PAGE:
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To Crack Open Monopolies, Biden Flexes Executive Authority

The president signed an executive order Friday that calls for regulatory investigations into a swath of industries from health care to technology where competition is slim.

WASHINGTON (CN) — Promising that more protections for American workers will benefit consumers as well, President Joe Biden signed a sweeping executive order Friday aimed at shaking up big tech, health care, transportation and more.

“If companies want to win your business, they have to go out and up their game… competition keeps the economy moving and growing,” Biden said during a signing ceremony at the White House this afternoon. “Competitive economy means companies must do everything they do to compete for workers.”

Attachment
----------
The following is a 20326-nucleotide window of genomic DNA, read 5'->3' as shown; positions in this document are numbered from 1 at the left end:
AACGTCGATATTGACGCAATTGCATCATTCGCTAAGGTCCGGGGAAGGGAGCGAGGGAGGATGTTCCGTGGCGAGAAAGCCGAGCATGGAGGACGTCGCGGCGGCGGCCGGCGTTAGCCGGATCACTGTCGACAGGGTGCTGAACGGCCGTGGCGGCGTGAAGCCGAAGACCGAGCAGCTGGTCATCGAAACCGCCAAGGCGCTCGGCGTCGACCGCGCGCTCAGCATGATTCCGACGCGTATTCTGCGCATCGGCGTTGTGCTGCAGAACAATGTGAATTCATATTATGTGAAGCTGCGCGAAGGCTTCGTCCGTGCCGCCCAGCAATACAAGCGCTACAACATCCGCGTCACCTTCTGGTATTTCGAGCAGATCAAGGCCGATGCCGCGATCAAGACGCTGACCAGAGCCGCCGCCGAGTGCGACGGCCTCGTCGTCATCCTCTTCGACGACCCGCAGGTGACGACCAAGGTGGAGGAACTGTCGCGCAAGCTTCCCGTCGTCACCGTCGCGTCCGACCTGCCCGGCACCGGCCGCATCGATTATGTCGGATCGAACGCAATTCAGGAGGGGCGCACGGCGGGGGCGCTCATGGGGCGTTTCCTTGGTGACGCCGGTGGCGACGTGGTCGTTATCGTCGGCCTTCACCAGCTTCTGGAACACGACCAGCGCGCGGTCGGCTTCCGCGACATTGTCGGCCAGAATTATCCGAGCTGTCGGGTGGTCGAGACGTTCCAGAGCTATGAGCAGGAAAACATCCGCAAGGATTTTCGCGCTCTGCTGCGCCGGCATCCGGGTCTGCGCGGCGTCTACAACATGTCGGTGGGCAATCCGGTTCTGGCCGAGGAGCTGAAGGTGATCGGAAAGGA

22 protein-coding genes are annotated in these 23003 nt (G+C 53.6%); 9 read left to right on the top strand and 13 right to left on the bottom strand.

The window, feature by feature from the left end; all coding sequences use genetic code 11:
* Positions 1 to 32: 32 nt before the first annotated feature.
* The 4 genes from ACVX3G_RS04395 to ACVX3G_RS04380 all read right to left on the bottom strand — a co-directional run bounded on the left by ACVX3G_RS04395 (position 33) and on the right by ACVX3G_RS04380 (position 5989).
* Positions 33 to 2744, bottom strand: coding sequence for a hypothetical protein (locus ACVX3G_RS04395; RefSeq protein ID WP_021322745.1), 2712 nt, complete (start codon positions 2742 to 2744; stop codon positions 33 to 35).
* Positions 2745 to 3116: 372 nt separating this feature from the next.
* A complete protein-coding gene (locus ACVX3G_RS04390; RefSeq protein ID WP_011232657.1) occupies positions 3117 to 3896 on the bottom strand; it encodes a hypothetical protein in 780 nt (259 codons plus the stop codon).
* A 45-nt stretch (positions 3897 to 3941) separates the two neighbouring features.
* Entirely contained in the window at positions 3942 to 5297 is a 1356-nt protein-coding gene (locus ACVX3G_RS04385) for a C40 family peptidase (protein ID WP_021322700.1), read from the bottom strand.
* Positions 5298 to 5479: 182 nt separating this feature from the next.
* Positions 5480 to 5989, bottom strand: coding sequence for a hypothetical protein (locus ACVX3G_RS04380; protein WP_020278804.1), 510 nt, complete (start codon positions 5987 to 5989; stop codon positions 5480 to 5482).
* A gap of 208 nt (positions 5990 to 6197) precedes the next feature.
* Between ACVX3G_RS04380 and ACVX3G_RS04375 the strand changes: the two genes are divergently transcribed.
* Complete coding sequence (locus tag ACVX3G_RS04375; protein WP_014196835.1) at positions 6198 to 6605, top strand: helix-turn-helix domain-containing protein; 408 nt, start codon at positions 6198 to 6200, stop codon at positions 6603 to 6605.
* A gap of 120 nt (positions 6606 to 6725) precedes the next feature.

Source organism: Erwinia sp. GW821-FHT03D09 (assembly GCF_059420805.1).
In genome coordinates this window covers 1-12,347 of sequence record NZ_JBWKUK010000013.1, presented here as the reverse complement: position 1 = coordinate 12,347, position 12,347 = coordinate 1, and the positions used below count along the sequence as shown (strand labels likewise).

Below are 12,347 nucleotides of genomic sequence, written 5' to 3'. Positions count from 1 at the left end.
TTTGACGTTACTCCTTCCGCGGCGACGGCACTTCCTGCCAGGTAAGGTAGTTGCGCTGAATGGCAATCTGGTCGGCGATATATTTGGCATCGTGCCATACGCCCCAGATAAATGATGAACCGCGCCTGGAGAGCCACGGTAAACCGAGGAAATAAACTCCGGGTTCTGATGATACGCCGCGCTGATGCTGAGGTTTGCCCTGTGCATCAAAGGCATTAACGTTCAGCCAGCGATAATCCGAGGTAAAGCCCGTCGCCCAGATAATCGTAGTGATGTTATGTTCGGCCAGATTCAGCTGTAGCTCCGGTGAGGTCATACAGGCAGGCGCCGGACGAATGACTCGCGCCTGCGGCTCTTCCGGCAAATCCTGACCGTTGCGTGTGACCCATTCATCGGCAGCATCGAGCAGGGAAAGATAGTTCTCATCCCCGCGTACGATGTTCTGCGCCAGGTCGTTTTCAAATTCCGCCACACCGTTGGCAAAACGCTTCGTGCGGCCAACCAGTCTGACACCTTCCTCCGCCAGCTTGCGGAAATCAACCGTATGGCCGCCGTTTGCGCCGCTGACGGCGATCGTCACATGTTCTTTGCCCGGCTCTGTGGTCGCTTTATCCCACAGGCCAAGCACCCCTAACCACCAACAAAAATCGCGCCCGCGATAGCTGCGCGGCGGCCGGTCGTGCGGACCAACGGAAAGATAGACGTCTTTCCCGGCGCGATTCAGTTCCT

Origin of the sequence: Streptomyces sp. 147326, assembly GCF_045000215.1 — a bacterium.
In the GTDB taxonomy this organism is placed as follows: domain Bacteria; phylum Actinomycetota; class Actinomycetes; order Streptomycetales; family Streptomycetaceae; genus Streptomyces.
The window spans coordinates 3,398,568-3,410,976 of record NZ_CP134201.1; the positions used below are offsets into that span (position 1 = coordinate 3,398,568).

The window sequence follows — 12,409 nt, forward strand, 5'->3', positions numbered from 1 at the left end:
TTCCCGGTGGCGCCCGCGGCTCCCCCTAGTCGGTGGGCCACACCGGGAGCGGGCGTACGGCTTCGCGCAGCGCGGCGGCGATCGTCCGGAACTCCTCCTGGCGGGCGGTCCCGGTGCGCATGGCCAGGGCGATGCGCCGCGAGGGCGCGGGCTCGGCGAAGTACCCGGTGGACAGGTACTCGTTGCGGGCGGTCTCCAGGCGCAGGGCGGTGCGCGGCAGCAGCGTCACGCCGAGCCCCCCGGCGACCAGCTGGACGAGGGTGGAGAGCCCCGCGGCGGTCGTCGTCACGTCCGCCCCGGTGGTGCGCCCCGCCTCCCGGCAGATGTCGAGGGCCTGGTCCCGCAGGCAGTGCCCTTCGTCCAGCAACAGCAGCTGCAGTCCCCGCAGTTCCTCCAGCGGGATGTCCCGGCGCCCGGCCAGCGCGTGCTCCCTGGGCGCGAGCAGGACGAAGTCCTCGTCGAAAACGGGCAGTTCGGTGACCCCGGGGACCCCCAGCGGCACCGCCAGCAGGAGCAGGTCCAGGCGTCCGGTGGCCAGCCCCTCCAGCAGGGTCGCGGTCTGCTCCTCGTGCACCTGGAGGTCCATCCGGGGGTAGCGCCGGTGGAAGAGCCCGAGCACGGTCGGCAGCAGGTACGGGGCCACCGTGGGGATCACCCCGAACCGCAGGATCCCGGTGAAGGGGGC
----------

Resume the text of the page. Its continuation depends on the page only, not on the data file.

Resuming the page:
Biden framed the move as an economic imperative, making the “heart of American capitalism work for everyone,” as the country emerges from the Covid-19 pandemic. To achieve these aspirations, the president set his sights principally on he Federal Trade Commission and Department of Justice.

For one, the commission is now “encouraged” to ban or limit noncompete agreements — contracts that the White House said Friday stifle competition over wages generally and chip away at the “greater dignity and respect” of the American labor force.

According to the Economic Policy Institute, almost half — or 49.4% to be exact — of all businesses ask employees upon hiring to sign a noncompete contract that effectively prohibits where a person can work in the future or for whom. And while it may be more standard for chief executives or corporate higher-ups with access to sensitive trade secrets, noncompete clauses have increasingly become de rigeuer in the lower ranks of the workforce as well.

One assessment by employment attorneys at Ottinger Law points out that some 45.1% of all businesses in California subject employees to noncompete agreements, even though such agreements are legally unenforceable there. The reason? According to Ottinger: “They are relying on the fact that workers rarely challenge these agreements in court.”